Sarah Rose Etter

Vodka Father

Your vodka father is asleep in the chair. His belly is round and the television is speaking to it, blaring commercials at the center of it. Your vodka father’s salt and pepper hair a mess, spread out and up, always rioting.

“Tired of slicing your own fruit?” the television screams. “We’ve got the solution!”

You look at your vodka father’s face and your heart is full and nervous.

Your vodka father has made a big blossom out of what once was his nose, a cartilage swollen, fat with gin, wide, too wide. Which is why you have the scalpel, which is why now is the time, because if not now, when will you do it?

“All of this can be yours for the low price of $10.99!” the television screams. “Act now for a surprise gift!”

A memory:

Thirteen years old, in your winter coat, in the living room. The television is blaring to you and your vodka father, who sits on his sofa. Your vodka father holds the glass and the lights are off, all things blued. “Can I sleep over at Jessica’s?” you ask your vodka father.Your vodka father regards you in the blue glare blare. His eyes are watery and dull shimmering.“You look like a fucking rabbit,” your vodka father says. “Why don’t you go eat some carrots you little fucking rabbit.”You nod, as if you know that’s what you should be doing. That night, you sleep on your own bedroom floor, taste of carrots in your mouth, a little rabbit still in a winter coat.

Your vodka father is good at many things including: political debates, the consumption of ice cream, the devouring of newspapers. Asleep, your vodka father is good at one thing which is snoring.

“Tighten your glutes!” the television screams.

The scalpel is a small, sharp thing. You stare at your father’s face and you are full of love latticed with shame.

“Ten minutes a day and you’ll have the best thighs on the block!” the television screams.

The gin blossom has been, for years a destroyer. It marks your father in grocery stores and gas stations, at weddings and at funerals, all over the world, even in London. One glance at his face and everyone knows there are bottles hidden in the toilet, behind the living room curtains, under your bed.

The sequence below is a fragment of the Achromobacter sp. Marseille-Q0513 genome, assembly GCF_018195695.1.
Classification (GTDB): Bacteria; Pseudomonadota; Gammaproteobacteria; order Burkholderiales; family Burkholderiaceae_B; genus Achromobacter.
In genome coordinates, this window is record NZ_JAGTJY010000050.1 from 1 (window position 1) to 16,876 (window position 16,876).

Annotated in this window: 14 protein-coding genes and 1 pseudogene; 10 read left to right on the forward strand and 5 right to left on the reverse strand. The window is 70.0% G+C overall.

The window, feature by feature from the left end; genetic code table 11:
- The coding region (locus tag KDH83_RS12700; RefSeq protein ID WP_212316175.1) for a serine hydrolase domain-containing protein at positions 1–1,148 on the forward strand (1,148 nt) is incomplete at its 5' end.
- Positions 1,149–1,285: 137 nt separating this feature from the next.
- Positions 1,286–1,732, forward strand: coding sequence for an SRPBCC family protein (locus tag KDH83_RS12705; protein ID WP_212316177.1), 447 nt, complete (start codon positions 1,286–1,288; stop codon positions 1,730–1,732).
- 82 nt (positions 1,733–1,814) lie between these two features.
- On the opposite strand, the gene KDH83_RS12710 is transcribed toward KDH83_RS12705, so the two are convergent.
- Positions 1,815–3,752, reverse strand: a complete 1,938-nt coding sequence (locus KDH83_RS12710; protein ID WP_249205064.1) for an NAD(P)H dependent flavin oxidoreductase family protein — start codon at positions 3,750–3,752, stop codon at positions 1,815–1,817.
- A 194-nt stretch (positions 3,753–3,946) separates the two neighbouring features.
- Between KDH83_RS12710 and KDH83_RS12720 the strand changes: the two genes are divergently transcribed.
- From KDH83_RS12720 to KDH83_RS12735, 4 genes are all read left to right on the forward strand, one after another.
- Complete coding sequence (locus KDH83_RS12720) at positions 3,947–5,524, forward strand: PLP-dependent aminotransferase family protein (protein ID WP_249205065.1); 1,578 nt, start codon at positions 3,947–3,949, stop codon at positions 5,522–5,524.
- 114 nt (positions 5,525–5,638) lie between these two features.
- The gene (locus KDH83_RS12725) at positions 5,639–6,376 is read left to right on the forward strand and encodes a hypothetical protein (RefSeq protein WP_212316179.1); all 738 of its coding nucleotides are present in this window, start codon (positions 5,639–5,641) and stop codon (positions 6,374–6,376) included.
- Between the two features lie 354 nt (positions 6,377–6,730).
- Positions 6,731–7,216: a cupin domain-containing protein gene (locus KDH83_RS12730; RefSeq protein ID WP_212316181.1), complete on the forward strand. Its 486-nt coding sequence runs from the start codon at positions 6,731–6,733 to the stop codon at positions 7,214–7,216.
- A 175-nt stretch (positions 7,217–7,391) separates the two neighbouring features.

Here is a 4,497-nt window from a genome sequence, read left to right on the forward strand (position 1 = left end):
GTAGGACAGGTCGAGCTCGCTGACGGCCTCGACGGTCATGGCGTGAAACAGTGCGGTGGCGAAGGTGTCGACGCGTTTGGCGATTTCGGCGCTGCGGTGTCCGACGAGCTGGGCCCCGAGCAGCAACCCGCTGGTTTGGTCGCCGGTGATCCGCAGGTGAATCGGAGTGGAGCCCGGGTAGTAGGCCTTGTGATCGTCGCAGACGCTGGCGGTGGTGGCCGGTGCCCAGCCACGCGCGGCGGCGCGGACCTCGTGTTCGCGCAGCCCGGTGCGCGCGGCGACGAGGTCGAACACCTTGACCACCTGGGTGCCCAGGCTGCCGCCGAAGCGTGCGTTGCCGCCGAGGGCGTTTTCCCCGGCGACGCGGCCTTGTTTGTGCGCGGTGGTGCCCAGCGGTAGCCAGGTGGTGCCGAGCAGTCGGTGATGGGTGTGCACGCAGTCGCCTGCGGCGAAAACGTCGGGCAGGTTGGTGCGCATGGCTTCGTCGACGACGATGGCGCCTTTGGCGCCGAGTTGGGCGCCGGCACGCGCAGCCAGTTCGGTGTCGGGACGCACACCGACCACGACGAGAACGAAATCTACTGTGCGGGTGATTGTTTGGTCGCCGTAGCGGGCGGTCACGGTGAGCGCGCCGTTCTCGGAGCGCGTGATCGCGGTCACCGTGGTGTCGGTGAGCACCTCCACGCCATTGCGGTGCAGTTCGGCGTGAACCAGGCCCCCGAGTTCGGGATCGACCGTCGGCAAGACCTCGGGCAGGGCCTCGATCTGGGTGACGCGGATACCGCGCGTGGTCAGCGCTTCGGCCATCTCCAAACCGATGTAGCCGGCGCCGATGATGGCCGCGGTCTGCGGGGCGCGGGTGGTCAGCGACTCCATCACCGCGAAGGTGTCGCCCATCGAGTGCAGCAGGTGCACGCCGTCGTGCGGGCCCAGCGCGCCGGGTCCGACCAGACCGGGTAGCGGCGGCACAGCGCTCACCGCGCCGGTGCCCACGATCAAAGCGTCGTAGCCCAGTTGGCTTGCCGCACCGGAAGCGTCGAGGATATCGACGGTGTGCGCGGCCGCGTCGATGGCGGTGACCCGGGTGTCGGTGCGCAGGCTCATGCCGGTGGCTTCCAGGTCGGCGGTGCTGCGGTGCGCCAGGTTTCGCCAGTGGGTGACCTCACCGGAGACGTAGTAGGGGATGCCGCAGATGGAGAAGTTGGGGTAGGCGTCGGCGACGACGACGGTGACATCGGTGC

“All of your friends will want to know what your secret is!” the television screams.

You move closer to your vodka father, move closer with the scalpel. His breath smells sour sharp.

You picture a life without the blossom and move your hand closer to your vodka father’s face.

“CHOP! DICE! COOK!” the television screams. “SIMPLE AS THAT!”

The first incision is the worst, drawing the blade to your vodka father’s nose and pressing it into the skin. Your vodka father twitches in the black out from the pain, but does not wake.

A memory:

Fourteen years old, in the passenger seat of your vodka father’s convertible. He swerves the car over the hills and to the cemetery. The sun is there, it is out. You get out of the car with your vodka father. You walk through the old tombstones while your vodka father shouts out death dates. “1913! 1908! 1898!” You scream numbers back, looking for the earliest. “1916! 1884! 1911!” In the end, your vodka father finds the winner, your father finds the oldest tombstone, screams “1879!” In the car, your vodka father puts on a very sad song and hums and smiles. The volume is loud, loud. He navigates the car to the ice cream store. You both buy vanilla, don’t speak as you eat it, drive home.

You slice the excess from your vodka father’s nose, try to remember the shape of it before liquor years.

You pretend you are a sculptor when the blood comes, try to tell yourself you are making art from him. You cut with tenderness, cut with a perfect future in mind.

“Why wait?” the television screams. “You can change everything now!”

A steady hand is crucial. You take deep breaths and cut into the left side of his nose, making it mirror-match the right side, which is slender now, free of the bloat.

Capillaried skin falls to the bulge of your father’s belly, a blood and flesh snow building into drifts.

When you are finished, you move back, stare at your father’s face. Although it is mangled, already bruising, you have done it.

“Satisfaction is guaranteed. Don’t like it? Send it back and we’ll refund your money,” the television yells.

Your father keeps deep sleeping, snoring through his normal nose. Your father is no longer marked.

When he wakes, everything will be new. When he wakes, when he heals, you will stand next to your new father and your new mother on green front lawns.

A neighbor will take your picture then, the three of you, together, in the sunlight, your perfect parents on either side of you, everyone easy smiling.

Sarah Rose Etter's fiction collection, Tongue Party, was selected by Deb Olin Unferth as the winner of the 2011 Caketrain Competition. Her work has appeared or is forthcoming in Salt Hill Journal, Barrelhouse, The Black Warrior Review, The Collagist, and more. She currently lives in South Philadelphia, where she co-hosts the Tire Fire Reading Series with Christian TeBordo. Learn more about her work at

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